Venezuela remained in a state of chaos Tuesday, four days after President Nicolas Maduro announced a series of economic measures, including a 95 percent currency devaluation and a conversion of the country’s old currency “the strong bolivar” to a new one, the “sovereign bolivar,” by lopping off five zeros from the new banknotes.
The country’s fractured right-wing opposition claimed credit for reduced economic activity after an end to a long holiday weekend, but the closure of businesses and reduced public transportation appeared to have more to do with confusion over the new currency regime than the “general strike” called by the collection of discredited US-backed right-wing parties that make up the so-called Broad Front (Frente Amplio) previously known as the MUD (United Democratic Roundtable).
While the Venezuelan right cast its call for a general strike as an action in defense of the country’s impoverished and exploited working class, one of the principal objections of the Fedecamaras, the business association that is a pillar of the right-wing opposition, was to Maduros’ inclusion of a 3,000 percent increase in the country’s minimum wage, which it claimed would bankrupt Venezuelan businesses.
The increase, which raises the Venezuelan minimum wage from $1 a month to $30 a month, is an accommodation by the government to the wave of strikes involving nurses, electrical workers, textile workers, public school teachers, university lecturers and various other sectors of the workforce.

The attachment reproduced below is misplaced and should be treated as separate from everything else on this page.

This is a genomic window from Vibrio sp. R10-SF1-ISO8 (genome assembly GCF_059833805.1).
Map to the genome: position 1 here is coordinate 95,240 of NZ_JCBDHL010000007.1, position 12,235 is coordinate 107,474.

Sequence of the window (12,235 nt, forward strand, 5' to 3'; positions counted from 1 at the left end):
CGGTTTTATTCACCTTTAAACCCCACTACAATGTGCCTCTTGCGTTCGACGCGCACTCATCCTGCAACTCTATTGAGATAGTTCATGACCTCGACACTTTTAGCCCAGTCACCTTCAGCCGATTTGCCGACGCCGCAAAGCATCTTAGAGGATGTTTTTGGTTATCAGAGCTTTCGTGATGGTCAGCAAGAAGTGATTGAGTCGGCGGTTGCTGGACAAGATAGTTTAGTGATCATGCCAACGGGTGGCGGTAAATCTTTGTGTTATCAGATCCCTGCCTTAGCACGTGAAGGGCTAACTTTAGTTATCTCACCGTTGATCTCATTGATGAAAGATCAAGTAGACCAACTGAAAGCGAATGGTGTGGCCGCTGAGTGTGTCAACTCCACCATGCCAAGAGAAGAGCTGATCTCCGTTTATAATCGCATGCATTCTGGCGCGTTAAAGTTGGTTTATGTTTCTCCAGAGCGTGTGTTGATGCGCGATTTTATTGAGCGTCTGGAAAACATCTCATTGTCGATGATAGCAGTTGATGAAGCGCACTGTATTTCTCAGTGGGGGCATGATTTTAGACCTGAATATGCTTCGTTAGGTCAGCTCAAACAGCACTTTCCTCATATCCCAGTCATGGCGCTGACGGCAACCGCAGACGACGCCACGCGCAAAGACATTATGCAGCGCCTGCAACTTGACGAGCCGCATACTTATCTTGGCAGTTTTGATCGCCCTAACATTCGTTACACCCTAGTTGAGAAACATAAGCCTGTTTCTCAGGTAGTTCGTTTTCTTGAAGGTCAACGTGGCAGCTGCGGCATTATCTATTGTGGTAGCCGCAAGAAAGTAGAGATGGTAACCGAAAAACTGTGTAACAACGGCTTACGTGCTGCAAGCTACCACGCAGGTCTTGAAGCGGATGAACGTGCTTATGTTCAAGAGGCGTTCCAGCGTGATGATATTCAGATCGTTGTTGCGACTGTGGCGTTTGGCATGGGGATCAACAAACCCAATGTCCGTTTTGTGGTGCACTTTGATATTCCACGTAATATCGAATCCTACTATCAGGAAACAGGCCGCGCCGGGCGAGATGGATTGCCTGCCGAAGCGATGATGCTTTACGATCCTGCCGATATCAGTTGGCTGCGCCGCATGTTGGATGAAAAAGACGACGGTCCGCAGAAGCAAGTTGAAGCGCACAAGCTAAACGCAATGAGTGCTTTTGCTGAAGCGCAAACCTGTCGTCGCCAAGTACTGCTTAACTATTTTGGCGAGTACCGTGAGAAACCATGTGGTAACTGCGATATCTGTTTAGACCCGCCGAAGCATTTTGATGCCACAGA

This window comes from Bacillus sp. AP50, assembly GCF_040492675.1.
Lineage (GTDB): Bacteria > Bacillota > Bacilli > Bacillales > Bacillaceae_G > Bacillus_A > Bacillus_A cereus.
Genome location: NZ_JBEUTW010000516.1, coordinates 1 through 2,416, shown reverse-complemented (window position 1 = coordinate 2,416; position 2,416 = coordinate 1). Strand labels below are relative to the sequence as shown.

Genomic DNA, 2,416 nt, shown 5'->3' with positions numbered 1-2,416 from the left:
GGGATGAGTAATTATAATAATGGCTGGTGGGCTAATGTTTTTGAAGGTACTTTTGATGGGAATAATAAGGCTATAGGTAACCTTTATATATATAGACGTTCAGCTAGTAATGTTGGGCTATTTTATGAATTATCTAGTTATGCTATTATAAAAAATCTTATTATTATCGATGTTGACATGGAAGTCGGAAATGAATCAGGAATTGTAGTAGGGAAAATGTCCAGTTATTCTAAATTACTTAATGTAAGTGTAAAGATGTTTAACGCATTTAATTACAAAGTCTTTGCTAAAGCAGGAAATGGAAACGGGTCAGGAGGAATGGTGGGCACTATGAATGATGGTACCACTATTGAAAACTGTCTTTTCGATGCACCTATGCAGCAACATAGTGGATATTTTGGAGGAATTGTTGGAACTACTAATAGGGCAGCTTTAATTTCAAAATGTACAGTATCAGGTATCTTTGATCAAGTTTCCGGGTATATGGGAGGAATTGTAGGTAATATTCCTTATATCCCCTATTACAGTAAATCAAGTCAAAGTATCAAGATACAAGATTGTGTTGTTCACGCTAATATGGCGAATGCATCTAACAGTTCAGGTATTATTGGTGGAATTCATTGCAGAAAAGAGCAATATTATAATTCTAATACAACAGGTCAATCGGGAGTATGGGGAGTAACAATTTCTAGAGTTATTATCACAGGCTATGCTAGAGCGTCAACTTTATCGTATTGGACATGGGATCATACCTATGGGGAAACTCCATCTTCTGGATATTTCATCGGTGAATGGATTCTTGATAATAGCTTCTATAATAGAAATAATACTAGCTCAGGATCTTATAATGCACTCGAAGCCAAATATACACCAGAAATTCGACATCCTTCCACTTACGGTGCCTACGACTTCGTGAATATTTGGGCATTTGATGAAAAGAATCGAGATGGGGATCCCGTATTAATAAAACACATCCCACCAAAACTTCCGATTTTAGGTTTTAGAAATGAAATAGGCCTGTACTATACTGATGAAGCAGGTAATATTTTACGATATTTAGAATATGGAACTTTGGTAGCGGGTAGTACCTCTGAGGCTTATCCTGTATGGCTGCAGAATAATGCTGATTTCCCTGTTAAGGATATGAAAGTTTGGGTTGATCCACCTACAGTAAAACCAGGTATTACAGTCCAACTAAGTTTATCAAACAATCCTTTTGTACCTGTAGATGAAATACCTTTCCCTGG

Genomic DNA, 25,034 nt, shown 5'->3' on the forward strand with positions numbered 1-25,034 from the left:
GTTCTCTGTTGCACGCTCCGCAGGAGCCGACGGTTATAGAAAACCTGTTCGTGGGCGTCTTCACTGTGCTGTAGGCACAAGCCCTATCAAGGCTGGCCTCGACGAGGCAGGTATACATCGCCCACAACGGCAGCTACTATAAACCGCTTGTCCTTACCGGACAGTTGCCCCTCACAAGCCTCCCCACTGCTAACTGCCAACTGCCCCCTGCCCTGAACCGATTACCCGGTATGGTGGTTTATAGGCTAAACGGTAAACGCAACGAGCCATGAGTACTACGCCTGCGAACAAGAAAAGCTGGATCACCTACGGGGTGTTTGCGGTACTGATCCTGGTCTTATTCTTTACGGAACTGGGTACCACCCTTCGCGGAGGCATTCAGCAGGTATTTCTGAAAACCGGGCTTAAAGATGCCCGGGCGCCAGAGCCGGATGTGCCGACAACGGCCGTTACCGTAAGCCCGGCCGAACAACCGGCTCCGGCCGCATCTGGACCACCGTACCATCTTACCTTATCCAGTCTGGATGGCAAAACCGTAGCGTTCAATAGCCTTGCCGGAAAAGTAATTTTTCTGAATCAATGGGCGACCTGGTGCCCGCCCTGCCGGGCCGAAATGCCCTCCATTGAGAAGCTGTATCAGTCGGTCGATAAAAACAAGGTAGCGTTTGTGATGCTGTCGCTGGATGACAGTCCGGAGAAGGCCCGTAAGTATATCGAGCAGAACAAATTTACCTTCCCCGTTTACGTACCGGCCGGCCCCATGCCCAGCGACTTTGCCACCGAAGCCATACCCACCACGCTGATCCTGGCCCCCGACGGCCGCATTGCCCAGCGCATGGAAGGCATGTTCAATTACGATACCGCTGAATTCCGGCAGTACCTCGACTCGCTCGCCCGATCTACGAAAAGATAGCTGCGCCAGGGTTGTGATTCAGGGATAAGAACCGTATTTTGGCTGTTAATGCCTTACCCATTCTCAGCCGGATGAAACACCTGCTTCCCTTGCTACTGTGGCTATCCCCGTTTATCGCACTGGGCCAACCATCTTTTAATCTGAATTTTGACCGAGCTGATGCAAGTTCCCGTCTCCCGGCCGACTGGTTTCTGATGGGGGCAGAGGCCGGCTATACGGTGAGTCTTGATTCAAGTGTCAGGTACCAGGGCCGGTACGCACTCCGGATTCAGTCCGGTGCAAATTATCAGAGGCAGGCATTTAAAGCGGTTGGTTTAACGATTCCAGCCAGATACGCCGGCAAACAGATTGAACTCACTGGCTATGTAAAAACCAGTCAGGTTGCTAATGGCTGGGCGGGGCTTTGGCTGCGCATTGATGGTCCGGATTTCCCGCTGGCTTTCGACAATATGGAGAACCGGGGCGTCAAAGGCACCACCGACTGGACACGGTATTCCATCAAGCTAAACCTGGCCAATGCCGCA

The new $30 is still a starvation wage amounting to less than half the amount needed to meet essential monthly necessities. It less than a third of the official monthly wage of Haiti, the poorest country in the Americas, and less than a tenth of the prevailing minimum wage in most of Latin America’s major economies.
In a statement issued on Monday, Maduro claimed that his new plan would usher in an “economic miracle” and represented a “revolutionary formula ... unique in the world.”
The derisory minimum wage hike aside, the plan introduced by Maduro has all the earmarks of capitalist shock therapy, in which the full weight of Venezuela’s profound economic crisis is to be placed on the backs of the country’s working class.
In addition to the massive devaluation, the plan includes an increase in the country’s value-added tax (VAT) from 12 percent to 16 percent, which will be translated into across-the-board consumer price hikes. Subsidies on gasoline prices are also being lifted in a bid to raise them from what had been among the lowest in the world to prevailing international rates. Previous attempts to impose such increases had led to riots in Venezuela.
This has been accompanied by tax exemptions for capitalist corporations, including energy transnationals seeking to exploit the country’s oil wealth, as well as the lifting of currency exchange controls introduced in 2003 in an attempt to control capital flight.
The Maduro government has promoted its measures as the path to a “zero deficit,” the same goal enunciated by right-wing capitalist governments throughout Latin America.
While the government and its supporters claimed that the roll-out of the new currency regime was a success, average Venezuelans saw it as just a further aggravation of the protracted crisis. Withdrawals of the new “sovereign bolivar” were limited to 10 (1,000,000 of the old “strong bolivar”) at ATMs — the equivalent of 17 US cents. Bank tellers were allowed to give out only 50 of the new bolivars.